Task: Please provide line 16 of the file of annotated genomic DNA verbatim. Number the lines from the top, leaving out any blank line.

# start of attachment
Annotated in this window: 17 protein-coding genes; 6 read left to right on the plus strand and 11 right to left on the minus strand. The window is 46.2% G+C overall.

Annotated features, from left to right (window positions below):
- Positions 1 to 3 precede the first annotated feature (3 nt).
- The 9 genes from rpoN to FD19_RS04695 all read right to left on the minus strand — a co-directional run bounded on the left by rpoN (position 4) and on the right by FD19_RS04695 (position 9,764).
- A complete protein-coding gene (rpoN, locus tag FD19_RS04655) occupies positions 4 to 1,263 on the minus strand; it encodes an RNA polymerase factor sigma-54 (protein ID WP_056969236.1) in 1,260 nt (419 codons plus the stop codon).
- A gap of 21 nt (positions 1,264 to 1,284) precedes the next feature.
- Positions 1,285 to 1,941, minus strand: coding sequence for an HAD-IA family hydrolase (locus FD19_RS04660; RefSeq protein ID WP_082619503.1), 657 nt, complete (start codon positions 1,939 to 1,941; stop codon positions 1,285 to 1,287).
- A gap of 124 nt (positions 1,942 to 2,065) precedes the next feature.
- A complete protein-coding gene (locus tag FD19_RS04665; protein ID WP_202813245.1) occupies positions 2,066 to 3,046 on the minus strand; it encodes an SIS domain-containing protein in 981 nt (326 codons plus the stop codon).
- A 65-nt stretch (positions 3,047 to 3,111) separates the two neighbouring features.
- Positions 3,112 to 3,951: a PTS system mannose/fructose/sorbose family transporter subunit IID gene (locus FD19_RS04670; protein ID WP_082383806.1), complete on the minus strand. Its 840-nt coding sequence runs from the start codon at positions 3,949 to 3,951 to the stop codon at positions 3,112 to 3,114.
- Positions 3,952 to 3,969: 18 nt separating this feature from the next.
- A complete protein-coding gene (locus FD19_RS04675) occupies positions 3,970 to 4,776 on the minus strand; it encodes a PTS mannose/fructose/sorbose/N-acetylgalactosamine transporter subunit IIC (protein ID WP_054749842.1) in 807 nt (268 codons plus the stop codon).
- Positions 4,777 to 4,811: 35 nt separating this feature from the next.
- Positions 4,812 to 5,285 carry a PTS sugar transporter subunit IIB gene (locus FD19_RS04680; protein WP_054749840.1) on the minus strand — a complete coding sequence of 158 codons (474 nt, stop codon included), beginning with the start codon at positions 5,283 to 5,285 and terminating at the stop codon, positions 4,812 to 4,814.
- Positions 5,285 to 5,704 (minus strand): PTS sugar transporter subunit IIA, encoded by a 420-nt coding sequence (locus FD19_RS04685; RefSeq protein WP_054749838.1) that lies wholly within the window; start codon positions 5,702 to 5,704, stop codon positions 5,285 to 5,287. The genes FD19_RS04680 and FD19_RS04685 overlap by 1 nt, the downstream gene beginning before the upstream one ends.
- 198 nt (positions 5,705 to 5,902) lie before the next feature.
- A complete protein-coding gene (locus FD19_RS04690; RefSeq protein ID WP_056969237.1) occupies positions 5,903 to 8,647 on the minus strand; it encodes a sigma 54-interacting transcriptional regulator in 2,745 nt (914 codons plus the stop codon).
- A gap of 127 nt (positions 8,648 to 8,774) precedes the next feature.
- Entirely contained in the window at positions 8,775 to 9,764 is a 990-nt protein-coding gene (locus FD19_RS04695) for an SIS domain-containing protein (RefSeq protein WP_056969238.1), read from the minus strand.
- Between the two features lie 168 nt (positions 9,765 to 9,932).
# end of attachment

- Positions 5,285 to 5,704 (minus strand): PTS sugar transporter subunit IIA, encoded by a 420-nt coding sequence (locus FD19_RS04685; RefSeq protein WP_054749838.1) that lies wholly within the window; start codon positions 5,702 to 5,704, stop codon positions 5,285 to 5,287. The genes FD19_RS04680 and FD19_RS04685 overlap by 1 nt, the downstream gene beginning before the upstream one ends.